Approximately 4,000 Dokhpa people live in northern India, along the Indus River in Ladakh and Kargil districts of the state of Jammu and Kashmir. Their villages are named Garkun, Darchik, Chulichan, Gurgurdo, Batalik and Da. They formerly lived in Hanu village as well, but now no Dokhpa people appear to live there. There may be a small number of Dokhpa living in Pakistan-controlled Kashmir.
Interestingly, K S Singh, in his authoritative book on India's tribes, says, 'Their population for the 1981 census is not available as the community was notified as a scheduled tribe only in 1989.' The official classification of the Dokhpa in India appears to include three sub-ethnicities: the Brokpa, Dard and Shin. The Dokhpa should not be mistaken for other similarly named groups in the Himalayan Region, including the Drokpa people of Nepal and the Brokpa of Bhutan. Brokpa is a name also given to this group by the Ladakhi people.
The Dokhpa's language is called Brokskat. It is part of the Shina branch of the Indo-European linguistic family— the only one of the seven Shina languages that is spoken in India. Five of the Shina languages are spoken in Pakistan and one in Afghanistan. This linguistic link confirms the suspicions of K S Singh, that the Dokhpa 'are the descendants of the Dards and have migrated from Gilgit. The history of their migration is preserved in their folk literature.'
Although they live in the same area as the Ladakhi, the Dokhpa are distinguished by their linguistic differences and also by appearance. The Dokhpa 'wear headgear and a gown, the former being decorated with flowers, beads, needles, ribbons and buttons. Both men and women are particularly fond of flowers. Women style their hair in plaits while men shave the front portion of the head and have a long pigtail. The men and women cover their body with goat skin, lined inside with fur.' The main staple food of the Dokhpa is roasted barley flour, called sattu. Certain foods, such as beef, cow's milk, birds and eggs, are strictly taboo because of religious and superstitious beliefs.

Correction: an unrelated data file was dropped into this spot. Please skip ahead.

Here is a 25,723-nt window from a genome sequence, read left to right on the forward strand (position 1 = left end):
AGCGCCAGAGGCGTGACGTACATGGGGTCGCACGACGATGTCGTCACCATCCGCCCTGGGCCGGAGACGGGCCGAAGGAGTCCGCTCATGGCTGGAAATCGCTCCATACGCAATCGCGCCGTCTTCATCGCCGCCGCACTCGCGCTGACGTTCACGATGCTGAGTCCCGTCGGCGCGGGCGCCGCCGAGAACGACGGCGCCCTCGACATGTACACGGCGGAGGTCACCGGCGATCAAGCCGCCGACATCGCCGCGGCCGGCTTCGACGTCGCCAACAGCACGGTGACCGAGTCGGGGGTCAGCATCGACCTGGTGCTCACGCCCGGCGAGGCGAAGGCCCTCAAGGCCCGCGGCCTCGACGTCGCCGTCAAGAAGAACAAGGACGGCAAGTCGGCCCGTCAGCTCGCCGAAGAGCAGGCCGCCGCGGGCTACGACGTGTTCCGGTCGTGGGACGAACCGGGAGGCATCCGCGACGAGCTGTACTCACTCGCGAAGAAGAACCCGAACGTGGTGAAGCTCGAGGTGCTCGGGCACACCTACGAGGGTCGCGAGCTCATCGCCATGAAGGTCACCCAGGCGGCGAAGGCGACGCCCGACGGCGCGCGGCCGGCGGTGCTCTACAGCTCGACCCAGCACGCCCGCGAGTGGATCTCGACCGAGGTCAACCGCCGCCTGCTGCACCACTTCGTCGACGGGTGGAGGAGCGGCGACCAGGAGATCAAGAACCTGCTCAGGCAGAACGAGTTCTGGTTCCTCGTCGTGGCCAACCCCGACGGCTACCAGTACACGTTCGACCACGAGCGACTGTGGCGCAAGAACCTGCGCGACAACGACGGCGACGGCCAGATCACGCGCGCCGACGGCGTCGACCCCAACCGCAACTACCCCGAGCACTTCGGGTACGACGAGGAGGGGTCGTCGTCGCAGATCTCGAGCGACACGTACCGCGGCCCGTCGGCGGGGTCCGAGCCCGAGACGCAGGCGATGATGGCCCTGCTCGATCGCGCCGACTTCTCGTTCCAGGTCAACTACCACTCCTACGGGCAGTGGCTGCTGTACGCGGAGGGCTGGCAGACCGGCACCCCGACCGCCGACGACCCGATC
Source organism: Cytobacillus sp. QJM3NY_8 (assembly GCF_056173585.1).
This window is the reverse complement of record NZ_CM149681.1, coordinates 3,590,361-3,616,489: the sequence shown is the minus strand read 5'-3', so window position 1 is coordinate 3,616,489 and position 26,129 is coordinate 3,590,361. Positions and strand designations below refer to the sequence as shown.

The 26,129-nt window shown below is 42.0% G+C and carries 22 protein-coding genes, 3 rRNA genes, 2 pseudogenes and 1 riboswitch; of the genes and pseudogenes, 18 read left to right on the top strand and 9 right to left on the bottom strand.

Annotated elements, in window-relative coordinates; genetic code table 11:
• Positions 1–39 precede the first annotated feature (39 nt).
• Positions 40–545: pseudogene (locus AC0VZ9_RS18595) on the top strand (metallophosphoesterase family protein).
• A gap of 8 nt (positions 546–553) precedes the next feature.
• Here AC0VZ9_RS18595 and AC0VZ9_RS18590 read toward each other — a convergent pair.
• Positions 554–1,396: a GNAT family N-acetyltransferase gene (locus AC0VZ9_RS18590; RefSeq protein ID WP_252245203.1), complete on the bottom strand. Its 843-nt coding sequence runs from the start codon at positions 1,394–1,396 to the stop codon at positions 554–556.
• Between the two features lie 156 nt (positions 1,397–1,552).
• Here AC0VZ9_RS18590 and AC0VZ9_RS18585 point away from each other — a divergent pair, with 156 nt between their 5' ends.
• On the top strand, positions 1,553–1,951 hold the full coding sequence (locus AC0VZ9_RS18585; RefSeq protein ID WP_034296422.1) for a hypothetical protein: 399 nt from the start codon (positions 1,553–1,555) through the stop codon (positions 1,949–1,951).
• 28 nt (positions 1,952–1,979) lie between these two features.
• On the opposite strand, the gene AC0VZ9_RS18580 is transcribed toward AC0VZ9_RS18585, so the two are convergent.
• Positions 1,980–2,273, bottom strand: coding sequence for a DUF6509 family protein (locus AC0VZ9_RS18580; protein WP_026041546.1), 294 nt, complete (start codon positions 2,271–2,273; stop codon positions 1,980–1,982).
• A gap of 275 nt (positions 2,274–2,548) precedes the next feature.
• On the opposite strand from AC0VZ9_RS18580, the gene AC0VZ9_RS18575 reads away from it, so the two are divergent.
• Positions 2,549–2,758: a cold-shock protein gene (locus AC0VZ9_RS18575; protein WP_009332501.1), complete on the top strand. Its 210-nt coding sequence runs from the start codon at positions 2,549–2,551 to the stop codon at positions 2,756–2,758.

While all of the closest ethnolinguistic relatives of the Dokhpa people are Muslims living in Pakistan and Afghanistan, most Dokhpa in India follow the Tibetan Buddhist religion. 'The deities worshipped by them are La, Dogla and Sapdak, to whom animal sacrifices are offered. They also believe in demons.... Marriage ceremonies are conducted by the Buddhist priest, the lama, at the bride's place. When a death occurs, the lama is called upon to assist the chief mourner to conduct the funeral rites. The dead are cremated in a lying posture and a member of the clan lights the funeral pyre. The remains of the bones and ashes are buried.' Smaller numbers of Dokhpa people follow their traditional animistic religion, while a few have converted to Islam.
Few Dokhpa people have ever been exposed to the gospel. Although there are more than 200 Christians among the neighbouring Ladakhi, few are engaged in sharing their faith.
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